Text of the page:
The Flyers beat the Oilers for the ninth-straight time in Game 1, winning 4-1, but that was as far as they went Edmonton won 3-1 at the Spectrum in Game 2, then won the next three games in Edmonton. Lindbergh's knee gave out and he was replaced in Game 5 by Bob Froese, who was also suffering from knee problems. The Oilers wrapped up their second Cup with an 8-3 win in Game 5, and Wayne Gretzky added the Conn Smythe Trophy to his Art Ross and Hart Trophies.
1987: lost to Oilers, 4-3
This is considered one of the most exciting Stanley Cup Finals of all time, matching two teams that were best in their conferences for three-straight seasons. The Oilers won the first two games at home and led 3-0 in Game 3 in Philadelphia, but the Flyers rallied for five straight goals to win the game. The Oilers won Game 4 in Philadelphia and were preparing for a parade when the Flyers won Game 5, 4-3, in Edmonton. The Oilers took a 2-0 lead in Game 6 in Philadelphia but the Flyers won in overtime on J.J. Daigneault's goal.
The Flyers went up 1-0 in Game 7 when Murray Craven scored at 1:41 of the first period during a 5-on-3. But the Oilers roared back on goals by Mark Messier, Jari Kurri and Glenn Anderson to capture their third Cup in four years.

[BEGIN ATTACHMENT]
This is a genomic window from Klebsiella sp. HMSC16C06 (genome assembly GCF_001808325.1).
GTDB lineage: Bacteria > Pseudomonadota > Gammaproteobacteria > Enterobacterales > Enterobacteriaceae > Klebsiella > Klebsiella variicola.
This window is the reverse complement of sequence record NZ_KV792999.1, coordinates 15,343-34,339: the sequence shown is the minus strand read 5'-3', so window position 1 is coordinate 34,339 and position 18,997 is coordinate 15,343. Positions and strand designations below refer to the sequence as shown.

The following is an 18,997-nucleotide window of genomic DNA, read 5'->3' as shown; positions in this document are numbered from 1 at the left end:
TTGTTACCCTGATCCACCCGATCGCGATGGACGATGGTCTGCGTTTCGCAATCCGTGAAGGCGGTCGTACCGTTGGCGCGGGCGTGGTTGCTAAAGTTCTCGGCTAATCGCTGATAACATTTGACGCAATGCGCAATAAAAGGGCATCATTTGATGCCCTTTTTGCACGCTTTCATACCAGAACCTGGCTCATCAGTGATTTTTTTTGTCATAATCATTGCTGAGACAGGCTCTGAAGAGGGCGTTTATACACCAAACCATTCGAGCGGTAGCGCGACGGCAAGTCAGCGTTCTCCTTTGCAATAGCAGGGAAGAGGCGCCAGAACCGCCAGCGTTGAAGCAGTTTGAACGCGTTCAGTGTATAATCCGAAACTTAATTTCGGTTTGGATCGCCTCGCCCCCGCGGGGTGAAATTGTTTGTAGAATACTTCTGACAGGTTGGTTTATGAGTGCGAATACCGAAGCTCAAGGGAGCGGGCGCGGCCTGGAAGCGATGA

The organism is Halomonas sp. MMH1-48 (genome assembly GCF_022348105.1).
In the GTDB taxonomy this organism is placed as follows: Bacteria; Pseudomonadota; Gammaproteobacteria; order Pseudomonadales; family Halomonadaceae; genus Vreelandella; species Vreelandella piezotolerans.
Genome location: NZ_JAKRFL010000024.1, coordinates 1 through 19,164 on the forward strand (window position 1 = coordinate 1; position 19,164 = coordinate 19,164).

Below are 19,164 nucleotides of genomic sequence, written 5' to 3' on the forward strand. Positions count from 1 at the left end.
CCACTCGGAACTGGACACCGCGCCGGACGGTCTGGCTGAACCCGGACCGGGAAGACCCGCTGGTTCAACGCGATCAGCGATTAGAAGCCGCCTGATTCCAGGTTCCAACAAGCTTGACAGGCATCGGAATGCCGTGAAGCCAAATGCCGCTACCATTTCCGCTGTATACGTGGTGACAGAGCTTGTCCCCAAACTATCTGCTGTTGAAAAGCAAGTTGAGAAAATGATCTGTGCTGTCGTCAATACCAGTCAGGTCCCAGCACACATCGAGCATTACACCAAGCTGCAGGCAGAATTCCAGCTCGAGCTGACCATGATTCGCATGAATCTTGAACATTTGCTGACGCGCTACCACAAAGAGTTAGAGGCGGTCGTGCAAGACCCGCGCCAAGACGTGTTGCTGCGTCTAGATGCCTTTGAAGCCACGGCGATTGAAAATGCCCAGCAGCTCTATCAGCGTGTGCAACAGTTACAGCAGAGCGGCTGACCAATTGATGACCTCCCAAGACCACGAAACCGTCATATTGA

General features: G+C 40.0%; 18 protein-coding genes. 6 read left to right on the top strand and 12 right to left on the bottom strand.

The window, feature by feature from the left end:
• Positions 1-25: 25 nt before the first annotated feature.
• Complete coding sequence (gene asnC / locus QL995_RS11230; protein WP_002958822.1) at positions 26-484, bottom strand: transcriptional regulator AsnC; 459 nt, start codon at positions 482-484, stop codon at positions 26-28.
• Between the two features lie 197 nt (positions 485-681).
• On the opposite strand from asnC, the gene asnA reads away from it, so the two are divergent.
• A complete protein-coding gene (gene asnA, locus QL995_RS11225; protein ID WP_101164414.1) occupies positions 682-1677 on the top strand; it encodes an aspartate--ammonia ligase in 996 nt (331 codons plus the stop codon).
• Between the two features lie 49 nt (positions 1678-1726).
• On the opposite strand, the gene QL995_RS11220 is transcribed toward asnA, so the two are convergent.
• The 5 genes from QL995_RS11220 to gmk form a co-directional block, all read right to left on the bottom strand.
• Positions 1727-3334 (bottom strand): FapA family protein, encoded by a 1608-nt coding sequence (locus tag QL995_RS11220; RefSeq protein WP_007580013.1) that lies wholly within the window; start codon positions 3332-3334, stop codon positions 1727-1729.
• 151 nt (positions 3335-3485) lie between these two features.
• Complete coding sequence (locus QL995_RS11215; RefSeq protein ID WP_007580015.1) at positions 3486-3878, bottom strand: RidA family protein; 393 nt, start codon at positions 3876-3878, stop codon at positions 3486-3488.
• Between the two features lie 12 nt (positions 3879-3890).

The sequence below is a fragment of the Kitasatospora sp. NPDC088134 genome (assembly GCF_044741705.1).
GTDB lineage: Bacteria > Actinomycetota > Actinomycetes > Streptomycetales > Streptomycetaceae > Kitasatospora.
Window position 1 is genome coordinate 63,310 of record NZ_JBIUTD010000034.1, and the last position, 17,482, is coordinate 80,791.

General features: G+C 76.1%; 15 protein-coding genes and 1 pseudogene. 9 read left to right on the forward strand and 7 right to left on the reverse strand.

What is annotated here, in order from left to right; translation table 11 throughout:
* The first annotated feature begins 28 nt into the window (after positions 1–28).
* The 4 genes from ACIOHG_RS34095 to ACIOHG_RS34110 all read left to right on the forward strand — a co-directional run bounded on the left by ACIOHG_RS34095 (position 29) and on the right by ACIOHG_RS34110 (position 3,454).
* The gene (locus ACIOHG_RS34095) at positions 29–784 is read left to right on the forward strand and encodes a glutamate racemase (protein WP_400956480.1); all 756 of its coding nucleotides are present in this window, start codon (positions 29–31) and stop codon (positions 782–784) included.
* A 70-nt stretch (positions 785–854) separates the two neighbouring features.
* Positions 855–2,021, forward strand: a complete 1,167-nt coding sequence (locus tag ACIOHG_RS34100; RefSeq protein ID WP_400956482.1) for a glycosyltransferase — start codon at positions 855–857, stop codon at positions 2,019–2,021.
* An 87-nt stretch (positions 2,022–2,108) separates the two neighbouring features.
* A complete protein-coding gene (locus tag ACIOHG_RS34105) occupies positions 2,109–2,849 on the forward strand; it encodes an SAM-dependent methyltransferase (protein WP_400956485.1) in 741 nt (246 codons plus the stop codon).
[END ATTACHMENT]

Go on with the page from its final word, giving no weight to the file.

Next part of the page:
Ron Hextall, who received an eight-game suspension to be served the following season for slashing Kent Nilsson in Game 4, was named the Conn Smythe Trophy winner, only the fourth member of a losing team to be honored at that time in history.
1997: Lost to Red Wings, 4-0
The Flyers were led by the "Legion of Doom" line of Eric Lindros centering left wing John LeClair and right wing Mikael Renberg, defensemen Eric Desjardins and Janne Niniimaa and Hextall, backed up by Garth Snow. They picked up veteran offensive defenseman Paul Coffey in December. LeClair was fourth in League scoring with 50 goals and 97 points.
The Flyers finished second to the New Jersey Devils in the seven-team Atlantic Division and defeated the Northeast Division runner-up, the Pittsburgh Penguins, in five games. The Flyers then downed the Northeast champions, the Buffalo Sabres, in five games. The Flyers' bid for a sweep was thwarted by Buffalo's 5-4 overtime victory at the Spectrum. The Flyers then completed their third consecutive five-game victory by defeating the New York Rangers in the Eastern Conference Final.
The Flyers were favored to win the Cup, but were swept by Detroit -- the first of four Stanley Cups in 11 seasons for Hockeytown. The Flyers led for only two minutes in the entire series when LeClair scored the opening goal in Game 3. But Steve Yzerman tied it up and the Red Wings never trailed again.
Sergei Fedorov had the game-winning goal in the Detroit's 4-2 win in Game 1, while Kirk Maltby had the winner as the Wings won Game 2 by the same score. Fedorov had a four-point night in Detroit's 6-1 win in Game 3, after which Flyers coach Terry Murray said his team was "basically in a choking situation." The Flyers didn't choke in Game 4, but they did lose 2-1 in a game that was highlighted by Darren McCarty's brilliant move around Niniimaa and deke on Hextall for the Cup-winning goal.
Goalie Mike Vernon held the Flyers to six goals in four games and was named the Conn Smythe winner.
Contact John McGourty at firstname.lastname@example.org